I am using hive 0.13.

I have two tables:

  1. data table. columns: id, time. 1E10 rows.
  2. mymap table. columns: id, name, start_time, end_time. 1E6 rows.

For each row in the data table I want to get the name from the mymap table matching the id and the time interval. So I want to do a join like:

select data.id, time, name from data left outer join mymap on data.id = mymap.id and time>=start_time and time<end_time

It is known that for every row in data there are 0 or 1 matches in mymap.

The above query is not supported in hive as it is a non-equi-join. Moving the inequality conditions into a where filter does not work cause the join explodes before the filter is applied:

select data.id, time, name from data left outer join mymap on data.id = mymap.id where mymap.id is null or (time>=start_time and time<end_time)

(I am aware that the queries are not exactly equivalent due to cases where there is a match for id but no matching interval. This can be solved as I describe here: Hive: work around for non equi left join)

How can I go about this?


You could perform your join and then query from that table. I didn't test this code, but it would read something like

select id
from (
    select d.id
    from data as d LEFT OUTER JOIN mymap as m
        ON d.id = m.id
     ) x
where time>=start_time
        AND time<end_time
  • Please elaborate on how this code isn't useful. – gobrewers14 Aug 21 '14 at 0:44
  • this is similar to the my second query. the problem is that the join explodes – eyaler Aug 21 '14 at 7:29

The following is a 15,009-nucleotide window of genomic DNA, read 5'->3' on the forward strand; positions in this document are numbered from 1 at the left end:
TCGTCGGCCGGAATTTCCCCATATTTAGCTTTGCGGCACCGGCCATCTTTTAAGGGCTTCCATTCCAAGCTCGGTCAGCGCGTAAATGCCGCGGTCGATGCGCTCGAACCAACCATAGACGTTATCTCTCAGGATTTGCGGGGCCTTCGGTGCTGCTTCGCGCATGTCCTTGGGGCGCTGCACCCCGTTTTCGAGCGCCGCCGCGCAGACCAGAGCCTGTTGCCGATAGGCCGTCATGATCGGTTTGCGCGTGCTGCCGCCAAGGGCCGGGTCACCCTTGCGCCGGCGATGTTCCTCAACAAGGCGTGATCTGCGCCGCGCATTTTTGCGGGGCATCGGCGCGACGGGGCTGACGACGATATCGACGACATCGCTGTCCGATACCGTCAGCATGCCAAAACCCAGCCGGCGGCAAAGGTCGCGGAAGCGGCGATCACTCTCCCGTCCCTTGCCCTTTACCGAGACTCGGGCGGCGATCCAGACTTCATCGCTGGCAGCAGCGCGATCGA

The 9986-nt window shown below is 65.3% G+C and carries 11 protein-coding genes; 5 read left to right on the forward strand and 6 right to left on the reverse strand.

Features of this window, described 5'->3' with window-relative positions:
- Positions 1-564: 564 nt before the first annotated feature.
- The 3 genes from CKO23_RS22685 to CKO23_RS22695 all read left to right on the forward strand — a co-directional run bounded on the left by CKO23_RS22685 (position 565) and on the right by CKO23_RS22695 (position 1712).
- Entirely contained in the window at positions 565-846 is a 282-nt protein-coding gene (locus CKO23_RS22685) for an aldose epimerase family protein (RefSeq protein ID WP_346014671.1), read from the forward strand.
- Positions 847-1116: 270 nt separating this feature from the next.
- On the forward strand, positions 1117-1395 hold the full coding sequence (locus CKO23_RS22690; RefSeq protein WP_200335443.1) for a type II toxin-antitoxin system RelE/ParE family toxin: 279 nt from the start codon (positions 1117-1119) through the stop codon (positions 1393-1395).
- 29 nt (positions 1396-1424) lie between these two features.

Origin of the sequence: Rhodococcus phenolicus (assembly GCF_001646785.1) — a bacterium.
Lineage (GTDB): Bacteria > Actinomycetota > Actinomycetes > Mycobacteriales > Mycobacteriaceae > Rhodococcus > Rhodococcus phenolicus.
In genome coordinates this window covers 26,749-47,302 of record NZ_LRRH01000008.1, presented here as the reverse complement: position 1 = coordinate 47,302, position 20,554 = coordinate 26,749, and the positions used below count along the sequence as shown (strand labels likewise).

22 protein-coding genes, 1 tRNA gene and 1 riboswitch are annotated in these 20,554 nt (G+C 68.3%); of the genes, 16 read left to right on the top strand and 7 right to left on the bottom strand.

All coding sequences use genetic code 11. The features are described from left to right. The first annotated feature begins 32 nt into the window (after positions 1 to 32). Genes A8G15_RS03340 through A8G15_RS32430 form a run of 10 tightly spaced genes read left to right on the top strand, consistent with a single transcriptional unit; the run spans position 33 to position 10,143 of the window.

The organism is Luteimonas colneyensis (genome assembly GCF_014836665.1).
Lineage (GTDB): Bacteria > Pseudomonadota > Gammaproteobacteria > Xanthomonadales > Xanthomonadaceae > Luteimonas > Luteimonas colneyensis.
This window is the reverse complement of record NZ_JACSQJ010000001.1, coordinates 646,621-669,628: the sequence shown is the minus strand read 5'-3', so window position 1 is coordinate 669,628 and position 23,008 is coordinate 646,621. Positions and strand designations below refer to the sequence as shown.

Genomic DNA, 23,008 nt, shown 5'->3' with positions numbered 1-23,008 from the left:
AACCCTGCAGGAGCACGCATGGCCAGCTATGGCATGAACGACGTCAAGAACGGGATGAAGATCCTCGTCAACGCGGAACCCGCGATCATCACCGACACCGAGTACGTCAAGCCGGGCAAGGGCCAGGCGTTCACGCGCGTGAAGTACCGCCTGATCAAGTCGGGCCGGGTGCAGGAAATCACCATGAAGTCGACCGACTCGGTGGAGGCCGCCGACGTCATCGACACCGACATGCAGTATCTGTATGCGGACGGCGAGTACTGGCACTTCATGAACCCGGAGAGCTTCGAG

• My query is completely different. You're trying to pass conditions in the where clause of your outer join, I am doing a nested query. Did you try this code? I created sample data and it works. – gobrewers14 Aug 21 '14 at 11:24
  • not sure why you think the second query is useful. anyway the problem is with big data – eyaler Aug 21 '14 at 12:50
  • 1. a 2 x 10 billion table isn't that "big". 2. A query wouldn't work b/c you data is too "big", that is the point of MapReduce - scale. Take a subset of your data and run mine against your's. Mine is faster I bet. – gobrewers14 Aug 21 '14 at 13:01

You could potentially get around this issue by flattening out the data structure in table2 and using a UDF to process the joined records.

   nameFinderUDF(b.name_list, time) as name
   data a
      collect_set(array(name,cast(start_time as string),cast(end_time as string))) as name_list
   group by
   ) b
ON (a.id=b.id)

With a UDF that does something like:

public String evaluate(ArrayList<ArrayList<String>> name_list,Long time) {
    for (int i;i<name_list.length;i++) {
       if (time >= Long.parseLong(name_list[i][1]) && time <= Long.parseLong(name_list[i][2])) {
           return name_list[i][0]
    return null;

This approach should make the merge 1 to 1, but it could create a fairly large data structure repeated many times. It is still quite a bit more efficient than a straight join.

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